Sunday, April 30, 2017 14:50

Touch As A Lesson Of Love

Posted by on Wednesday, December 9, 2009, 16:18
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“Sure’ you might be saying to yourself, “this touch business may be easy for you, but this is new and a little scary for me. I’ve had some difficult experiences in my life that I know hinder my ability to connect with other people. Where can I find someone I can trust?”

I would misrepresent myself if you got the impression that learning how to receive love, especially through touch, has been easy for me. While this journey has been very rewarding, there were times of apprehension. Opening myself up to love is a skill that must be developed over time. It won’t happen overnight.

Many approaches to healing are touted these days. “Self help” e-books and books sell millions of copies each year in spite of the simple truth that we cannot heal ourselves by ourselves. We just aren’t made that way. In the same way we were wounded by each other, we also need each other to heal.

I remember people telling me if I wanted more love in my life, I needed to give more love to others. I suppose the assumption was that I, being too dependent, should appear less needy and offer a better trade to other people. If they wanted what I had to give, they would care for me and give me what I wanted. I tried that. It didn’t work. I pretended to be independent, a limitless source of care. I gave and gave and gave.

What little I had to start with was soon gone. Consequently I found myself worse off than before. I was still feeling the need for more love, only now I was exhausted by my compulsive efforts, resentful over my losses, and depleted of hope. I now realize I was approaching this problem backwards.

Early infant research shows us clearly that babies who receive love grow into adults who are able to love. Babies who do not receive love, if they survive, grow into adults who cannot love. I was dependent upon the love of others when I was an infant, and I am still dependent on love. So is everyone else. We all need each other to heal, to expand our capacity to love each other.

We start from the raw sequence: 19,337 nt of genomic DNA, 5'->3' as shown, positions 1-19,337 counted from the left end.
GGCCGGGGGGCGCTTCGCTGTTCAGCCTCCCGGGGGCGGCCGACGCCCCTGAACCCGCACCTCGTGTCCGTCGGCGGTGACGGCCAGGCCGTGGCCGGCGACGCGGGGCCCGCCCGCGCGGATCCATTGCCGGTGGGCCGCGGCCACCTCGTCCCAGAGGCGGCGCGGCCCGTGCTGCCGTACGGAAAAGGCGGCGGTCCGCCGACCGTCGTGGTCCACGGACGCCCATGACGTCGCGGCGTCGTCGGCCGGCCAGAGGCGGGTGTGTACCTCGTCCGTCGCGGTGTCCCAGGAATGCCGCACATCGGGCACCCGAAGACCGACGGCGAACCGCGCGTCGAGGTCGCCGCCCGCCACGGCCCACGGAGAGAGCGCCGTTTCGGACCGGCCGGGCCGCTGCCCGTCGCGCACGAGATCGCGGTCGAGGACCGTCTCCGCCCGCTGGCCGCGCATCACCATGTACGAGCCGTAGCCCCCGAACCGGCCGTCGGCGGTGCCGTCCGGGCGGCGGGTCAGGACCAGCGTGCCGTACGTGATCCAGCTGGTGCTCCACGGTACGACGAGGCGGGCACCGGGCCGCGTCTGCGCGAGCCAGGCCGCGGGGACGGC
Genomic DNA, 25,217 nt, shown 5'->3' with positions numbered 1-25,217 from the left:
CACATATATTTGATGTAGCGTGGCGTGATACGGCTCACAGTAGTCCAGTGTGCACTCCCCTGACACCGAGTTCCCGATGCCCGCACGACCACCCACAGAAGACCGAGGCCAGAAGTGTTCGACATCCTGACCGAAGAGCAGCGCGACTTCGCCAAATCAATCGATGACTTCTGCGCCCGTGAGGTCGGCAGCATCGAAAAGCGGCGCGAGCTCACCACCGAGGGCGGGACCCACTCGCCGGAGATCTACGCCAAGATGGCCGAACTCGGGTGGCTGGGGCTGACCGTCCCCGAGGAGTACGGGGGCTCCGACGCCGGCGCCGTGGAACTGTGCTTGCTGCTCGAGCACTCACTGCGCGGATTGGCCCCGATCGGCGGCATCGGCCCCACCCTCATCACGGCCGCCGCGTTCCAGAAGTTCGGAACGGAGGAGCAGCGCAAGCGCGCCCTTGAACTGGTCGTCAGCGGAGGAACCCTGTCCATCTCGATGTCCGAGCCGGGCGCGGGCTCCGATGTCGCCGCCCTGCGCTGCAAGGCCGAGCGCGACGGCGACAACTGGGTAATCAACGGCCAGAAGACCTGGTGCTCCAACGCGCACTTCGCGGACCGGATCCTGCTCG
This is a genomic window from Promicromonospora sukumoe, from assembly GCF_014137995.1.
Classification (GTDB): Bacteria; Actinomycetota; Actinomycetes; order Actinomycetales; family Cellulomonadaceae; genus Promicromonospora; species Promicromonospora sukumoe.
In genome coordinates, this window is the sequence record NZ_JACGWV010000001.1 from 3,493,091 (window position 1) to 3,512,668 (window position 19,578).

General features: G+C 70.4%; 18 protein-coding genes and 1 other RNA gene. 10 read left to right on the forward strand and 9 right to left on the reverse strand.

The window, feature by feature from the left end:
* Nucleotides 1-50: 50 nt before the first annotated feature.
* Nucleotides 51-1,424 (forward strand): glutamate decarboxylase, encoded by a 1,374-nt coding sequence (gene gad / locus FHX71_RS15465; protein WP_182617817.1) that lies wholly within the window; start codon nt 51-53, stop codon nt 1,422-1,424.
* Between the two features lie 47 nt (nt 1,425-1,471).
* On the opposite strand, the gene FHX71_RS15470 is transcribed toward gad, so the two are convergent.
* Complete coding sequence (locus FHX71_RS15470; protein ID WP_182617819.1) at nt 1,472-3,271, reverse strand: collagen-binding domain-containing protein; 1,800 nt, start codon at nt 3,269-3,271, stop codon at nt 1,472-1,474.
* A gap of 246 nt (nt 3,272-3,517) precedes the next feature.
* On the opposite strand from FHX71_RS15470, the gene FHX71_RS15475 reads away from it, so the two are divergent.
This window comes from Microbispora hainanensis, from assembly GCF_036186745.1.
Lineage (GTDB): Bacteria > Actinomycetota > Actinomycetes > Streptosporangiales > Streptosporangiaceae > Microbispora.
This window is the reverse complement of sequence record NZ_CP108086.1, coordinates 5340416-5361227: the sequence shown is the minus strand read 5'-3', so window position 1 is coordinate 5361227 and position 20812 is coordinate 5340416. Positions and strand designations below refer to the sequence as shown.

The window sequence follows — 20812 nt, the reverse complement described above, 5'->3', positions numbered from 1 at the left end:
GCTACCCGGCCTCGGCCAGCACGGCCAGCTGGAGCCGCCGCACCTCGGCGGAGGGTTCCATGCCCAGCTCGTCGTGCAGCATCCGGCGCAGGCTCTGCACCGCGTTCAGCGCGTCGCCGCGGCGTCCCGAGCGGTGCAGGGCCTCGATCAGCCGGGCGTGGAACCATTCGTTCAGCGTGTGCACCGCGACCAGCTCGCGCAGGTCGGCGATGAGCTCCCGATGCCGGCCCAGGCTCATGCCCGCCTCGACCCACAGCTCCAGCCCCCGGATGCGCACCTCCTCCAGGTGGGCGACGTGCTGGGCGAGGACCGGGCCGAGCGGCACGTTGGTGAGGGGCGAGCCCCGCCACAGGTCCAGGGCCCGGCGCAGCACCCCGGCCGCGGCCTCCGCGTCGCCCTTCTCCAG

I believe the goal of adulthood is not independence but interdependence. Happiness is not found in isolation but in beneficial, mutual relationships. As psychologist W.R.D. Fairbairn explains, we do not shift from dependence to independence, but from “infantile dependence” to “mature dependence.”

I now have a new definition of love: “To love is to allow another person to make a real difference in one’s life, and, because of the difference the other person makes, to act toward the other person so as to assist her or him to develop fully as a person.”

The first step in learning how to love others is learning how to receive more love, learning to receive care and nurture from others. Like the infant opening her arms to a loving parent, we all need to share ourselves with others in order to grow and to heal. I am finding that as I experience more love, my capacity to love others expands. Loving becomes more like breathing, taking in and giving out, less rooted in my neediness or used manipulatively as a “trade.

The art of loving is learned by sharing love. Unfortunately many of us have been hurt and carry those memories in our bodies. To protect ourselves from further harm, we may push away exactly what we need the loving and healing touch of another.

Diana was such a woman, afraid to be touched but needing the nurturance terribly. Barely holding back the tears, she came up to me after a workshop. Visibly shaking, she said, “I feel so lonely, so unloved and,” her voice cracked, “unlovable. I need more love, but I don’t know what to do.”

If you are like Diana, wanting more love in your life, I suggest you do something so simple that it may seem almost impossible: open yourself up to more love and nurturance. This recommendation may seem radical, selfish, or foolhardy. In light of past disappointments, isn’t it useless to try again? But I urge you to give it a try. All you have to lose is your isolation.

If you, due to the pain of the past, have a pattern of unconsciously pushing away the love that is offered to you, opening yourself to love will require some effort. If you have become touch avoidant because of painful touch in your past, it will take time to change.

Like a huge ship turning at sea, the turn won’t come quickly as if riding in a speed boat. Grace and patience are required to turn such a magnificent vessel around and head in a new direction. But now you have assistance you didn’t know you had before: you have your body map to help you find your way.

touch of love

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